The shock factor

When it comes to Hollywood, is anything truly shocking anymore? Or is everything shocking and we’re slowly becoming immune to it?

Celebrities are always trying to “push the envelope” when it comes to their behavior, performance and image. But I think the top award of this decade goes to Lady Gaga.

At the 2011 Grammy Awards show held at the Staples Center in Los Angeles, Gaga hit the red carpet in an egg.

That’s right.

A weird, milky, giant egg carried by four men on posts. At what point do you think she thought to herself, “Hmm. What haven’t I done? Bubble costume, check. Creepy old lady, check. Monster mask, check. Oh! How about an egg?”

I guess something had to top the raw meat dress she wore to the VMA’s.

The whole Gaga craze is weird to me. For the record, yes, I think she’s talented, and I can certainly admire her devotion to stick to only “real” and live (not lip-synced) performances. And I think it’s great she writes her own music. But why the psycho-crazy outfits? Why does she feel she needs to make SUCH a statement, all the time, always in character?

Perhaps she’s trying – in a very Gaga way – to be relatable.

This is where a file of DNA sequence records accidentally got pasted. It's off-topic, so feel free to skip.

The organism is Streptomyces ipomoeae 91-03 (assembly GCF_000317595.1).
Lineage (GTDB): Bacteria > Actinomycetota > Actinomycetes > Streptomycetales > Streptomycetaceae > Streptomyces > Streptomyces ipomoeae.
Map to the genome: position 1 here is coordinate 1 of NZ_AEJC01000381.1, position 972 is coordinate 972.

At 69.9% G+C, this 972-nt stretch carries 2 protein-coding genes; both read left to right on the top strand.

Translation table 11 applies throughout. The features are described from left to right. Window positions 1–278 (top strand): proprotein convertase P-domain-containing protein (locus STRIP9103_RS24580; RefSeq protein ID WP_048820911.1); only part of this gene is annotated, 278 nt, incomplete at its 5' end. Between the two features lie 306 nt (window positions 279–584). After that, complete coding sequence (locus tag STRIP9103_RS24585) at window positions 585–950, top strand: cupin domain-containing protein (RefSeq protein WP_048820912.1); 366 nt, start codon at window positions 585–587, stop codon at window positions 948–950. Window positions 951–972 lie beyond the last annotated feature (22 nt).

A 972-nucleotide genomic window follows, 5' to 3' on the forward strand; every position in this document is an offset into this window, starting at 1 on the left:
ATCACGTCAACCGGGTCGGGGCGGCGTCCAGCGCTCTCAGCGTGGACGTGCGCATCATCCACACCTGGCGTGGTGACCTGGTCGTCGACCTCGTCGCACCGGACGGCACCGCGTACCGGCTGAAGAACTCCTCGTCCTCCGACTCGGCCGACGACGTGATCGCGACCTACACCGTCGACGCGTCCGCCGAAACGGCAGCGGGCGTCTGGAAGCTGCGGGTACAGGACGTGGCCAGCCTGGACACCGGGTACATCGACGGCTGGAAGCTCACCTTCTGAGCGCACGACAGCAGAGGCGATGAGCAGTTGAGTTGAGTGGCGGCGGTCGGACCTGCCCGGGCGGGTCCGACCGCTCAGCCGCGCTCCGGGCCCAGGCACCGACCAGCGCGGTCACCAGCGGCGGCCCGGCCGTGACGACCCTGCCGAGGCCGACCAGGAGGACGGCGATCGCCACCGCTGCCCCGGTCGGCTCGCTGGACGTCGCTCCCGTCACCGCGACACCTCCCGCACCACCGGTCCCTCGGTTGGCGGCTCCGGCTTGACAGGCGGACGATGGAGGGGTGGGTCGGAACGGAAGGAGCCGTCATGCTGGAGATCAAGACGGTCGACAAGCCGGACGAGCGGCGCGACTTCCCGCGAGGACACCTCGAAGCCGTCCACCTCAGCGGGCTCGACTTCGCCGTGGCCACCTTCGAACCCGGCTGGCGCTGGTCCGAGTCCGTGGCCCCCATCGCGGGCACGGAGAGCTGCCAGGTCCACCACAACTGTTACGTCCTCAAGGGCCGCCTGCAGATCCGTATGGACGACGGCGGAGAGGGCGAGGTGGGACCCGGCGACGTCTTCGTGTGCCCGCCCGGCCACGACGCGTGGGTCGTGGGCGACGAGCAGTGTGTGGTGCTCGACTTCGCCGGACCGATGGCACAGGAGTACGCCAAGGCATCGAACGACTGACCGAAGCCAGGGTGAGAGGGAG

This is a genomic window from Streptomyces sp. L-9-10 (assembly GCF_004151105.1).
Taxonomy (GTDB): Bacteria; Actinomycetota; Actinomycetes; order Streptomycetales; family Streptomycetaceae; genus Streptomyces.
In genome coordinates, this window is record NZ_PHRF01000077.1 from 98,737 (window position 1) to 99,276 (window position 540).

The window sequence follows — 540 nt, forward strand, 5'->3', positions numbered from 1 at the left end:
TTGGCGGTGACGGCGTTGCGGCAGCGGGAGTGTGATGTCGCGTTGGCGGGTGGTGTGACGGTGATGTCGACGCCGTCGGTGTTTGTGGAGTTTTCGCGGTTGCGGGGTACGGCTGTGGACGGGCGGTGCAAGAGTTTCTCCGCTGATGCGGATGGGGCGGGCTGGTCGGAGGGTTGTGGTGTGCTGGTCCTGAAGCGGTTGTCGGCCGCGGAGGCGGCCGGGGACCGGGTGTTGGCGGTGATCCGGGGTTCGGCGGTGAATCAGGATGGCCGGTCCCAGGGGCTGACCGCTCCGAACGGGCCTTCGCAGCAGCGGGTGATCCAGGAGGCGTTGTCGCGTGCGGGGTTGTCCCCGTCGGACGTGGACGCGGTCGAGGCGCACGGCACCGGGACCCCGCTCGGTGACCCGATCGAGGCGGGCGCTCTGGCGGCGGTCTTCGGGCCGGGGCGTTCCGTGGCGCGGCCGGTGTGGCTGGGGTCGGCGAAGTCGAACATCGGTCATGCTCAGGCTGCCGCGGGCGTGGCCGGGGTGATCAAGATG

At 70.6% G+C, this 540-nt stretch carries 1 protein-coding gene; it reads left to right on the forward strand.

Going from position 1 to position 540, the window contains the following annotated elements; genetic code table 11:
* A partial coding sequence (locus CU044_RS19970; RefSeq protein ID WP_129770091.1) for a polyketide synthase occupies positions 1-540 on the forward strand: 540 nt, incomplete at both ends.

In an interview with Ellen DeGeneres a while back, she said she always felt like an outsider in school. So she wanted to write songs and create an image that people felt like they could connect to – to just escape. She said when others feel out of place or weird themselves, she wants them to know: “They have a freak in me.”

I think it’s a completely strange and brilliant way to keep the media buzzing about her.

“Pushing the envelope” certainly has a different meaning for Lada Gaga. But it also seems as if Hollywood in general is trying to lure viewers by with the “shock factor.”

On “The Bachelor” Monday night, a few of the girls were told they’d be posing in bikini’s for the new cover of Sports Illustrated, which hit stands Feb. 15. And while they were shooting, some of the producers asked if the girls would be willing to take their tops off for the photos.

Two out of three did.

What’s worse, ABC actually AIRED them taking off their tops, but the network did do us the courtesy of shooting from selected angles, zooming out or putting a black stripe across their chests so we’d only catch MOSTLY everything.

Are you kidding me?

I was appalled and disgusted and … well, shocked, I guess. Modesty, decency and propriety hold little to no value in Hollywood. The badder, the better. Everyone is trying to “make a statement” by being the most rebellious, the most out-spoken or the most outrageous. And to be honest, I’m getting quite sick of it.

What do you think of Hollywood’s craving for the “shock factor?” Are you offended, amused, or entertained?

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